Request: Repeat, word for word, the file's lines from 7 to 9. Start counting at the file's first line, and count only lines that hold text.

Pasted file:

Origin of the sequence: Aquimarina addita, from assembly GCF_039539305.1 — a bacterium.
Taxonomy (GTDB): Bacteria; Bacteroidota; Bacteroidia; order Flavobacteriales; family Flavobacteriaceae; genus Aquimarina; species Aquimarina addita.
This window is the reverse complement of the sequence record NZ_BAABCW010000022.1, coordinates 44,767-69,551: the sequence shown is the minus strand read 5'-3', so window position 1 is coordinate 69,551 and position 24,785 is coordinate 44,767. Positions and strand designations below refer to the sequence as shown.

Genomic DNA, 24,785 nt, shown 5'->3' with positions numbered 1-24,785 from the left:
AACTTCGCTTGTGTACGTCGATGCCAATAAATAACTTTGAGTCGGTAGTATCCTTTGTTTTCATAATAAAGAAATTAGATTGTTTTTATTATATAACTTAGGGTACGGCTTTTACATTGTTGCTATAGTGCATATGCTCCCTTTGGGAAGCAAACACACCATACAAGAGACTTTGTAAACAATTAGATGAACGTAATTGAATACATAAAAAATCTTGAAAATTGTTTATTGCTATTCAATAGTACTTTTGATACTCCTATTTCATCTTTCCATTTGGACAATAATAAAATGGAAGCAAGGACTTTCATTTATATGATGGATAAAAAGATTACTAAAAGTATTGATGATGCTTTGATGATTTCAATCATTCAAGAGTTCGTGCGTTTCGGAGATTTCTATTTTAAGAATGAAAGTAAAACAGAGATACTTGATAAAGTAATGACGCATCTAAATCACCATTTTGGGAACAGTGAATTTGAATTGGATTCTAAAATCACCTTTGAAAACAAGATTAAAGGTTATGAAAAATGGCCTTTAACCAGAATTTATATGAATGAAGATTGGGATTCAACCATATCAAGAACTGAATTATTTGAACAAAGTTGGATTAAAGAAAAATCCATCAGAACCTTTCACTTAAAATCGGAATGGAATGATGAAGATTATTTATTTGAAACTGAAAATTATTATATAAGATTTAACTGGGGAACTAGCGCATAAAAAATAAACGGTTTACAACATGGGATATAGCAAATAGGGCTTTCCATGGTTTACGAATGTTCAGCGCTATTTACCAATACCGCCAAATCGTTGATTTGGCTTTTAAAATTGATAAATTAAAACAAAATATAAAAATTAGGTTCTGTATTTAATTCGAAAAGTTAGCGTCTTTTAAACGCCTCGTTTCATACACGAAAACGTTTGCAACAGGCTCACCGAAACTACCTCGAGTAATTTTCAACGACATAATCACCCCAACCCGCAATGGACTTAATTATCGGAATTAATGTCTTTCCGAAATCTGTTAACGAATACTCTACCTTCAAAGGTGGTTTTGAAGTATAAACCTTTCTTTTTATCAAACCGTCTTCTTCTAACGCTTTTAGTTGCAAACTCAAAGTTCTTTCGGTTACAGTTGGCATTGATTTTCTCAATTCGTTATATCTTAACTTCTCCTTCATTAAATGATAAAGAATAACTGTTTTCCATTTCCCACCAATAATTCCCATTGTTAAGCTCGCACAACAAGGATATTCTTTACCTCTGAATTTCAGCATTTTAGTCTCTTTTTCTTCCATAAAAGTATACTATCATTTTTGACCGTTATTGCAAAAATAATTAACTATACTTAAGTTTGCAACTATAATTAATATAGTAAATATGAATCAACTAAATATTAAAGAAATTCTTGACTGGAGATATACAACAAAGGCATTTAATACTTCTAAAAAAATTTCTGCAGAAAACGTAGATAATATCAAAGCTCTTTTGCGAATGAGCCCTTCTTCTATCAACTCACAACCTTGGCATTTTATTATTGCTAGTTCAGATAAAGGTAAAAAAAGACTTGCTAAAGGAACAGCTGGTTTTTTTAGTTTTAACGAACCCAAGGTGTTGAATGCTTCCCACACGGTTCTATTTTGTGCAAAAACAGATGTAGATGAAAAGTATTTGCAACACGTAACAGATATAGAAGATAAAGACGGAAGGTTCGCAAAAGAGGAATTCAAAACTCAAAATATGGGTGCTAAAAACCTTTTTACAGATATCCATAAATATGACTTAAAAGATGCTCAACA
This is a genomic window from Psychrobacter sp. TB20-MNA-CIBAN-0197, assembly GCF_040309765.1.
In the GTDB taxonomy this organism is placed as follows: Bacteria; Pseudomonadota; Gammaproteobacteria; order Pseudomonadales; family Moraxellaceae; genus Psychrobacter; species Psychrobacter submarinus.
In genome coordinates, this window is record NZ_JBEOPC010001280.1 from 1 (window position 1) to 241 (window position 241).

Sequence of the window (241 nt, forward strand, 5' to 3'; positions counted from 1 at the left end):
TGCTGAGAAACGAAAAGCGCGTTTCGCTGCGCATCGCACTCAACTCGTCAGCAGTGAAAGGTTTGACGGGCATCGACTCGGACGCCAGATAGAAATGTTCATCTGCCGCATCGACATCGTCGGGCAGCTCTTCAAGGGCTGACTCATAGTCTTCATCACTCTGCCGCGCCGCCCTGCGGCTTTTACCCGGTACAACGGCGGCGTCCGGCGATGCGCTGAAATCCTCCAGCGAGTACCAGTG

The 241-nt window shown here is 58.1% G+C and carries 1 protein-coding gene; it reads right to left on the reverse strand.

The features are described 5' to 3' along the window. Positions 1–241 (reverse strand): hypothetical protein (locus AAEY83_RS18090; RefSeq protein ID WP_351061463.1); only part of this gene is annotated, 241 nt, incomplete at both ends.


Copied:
In the GTDB taxonomy this organism is placed as follows: Bacteria; Pseudomonadota; Gammaproteobacteria; order Pseudomonadales; family Moraxellaceae; genus Psychrobacter; species Psychrobacter submarinus.
In genome coordinates, this window is record NZ_JBEOPC010001280.1 from 1 (window position 1) to 241 (window position 241).

Sequence of the window (241 nt, forward strand, 5' to 3'; positions counted from 1 at the left end):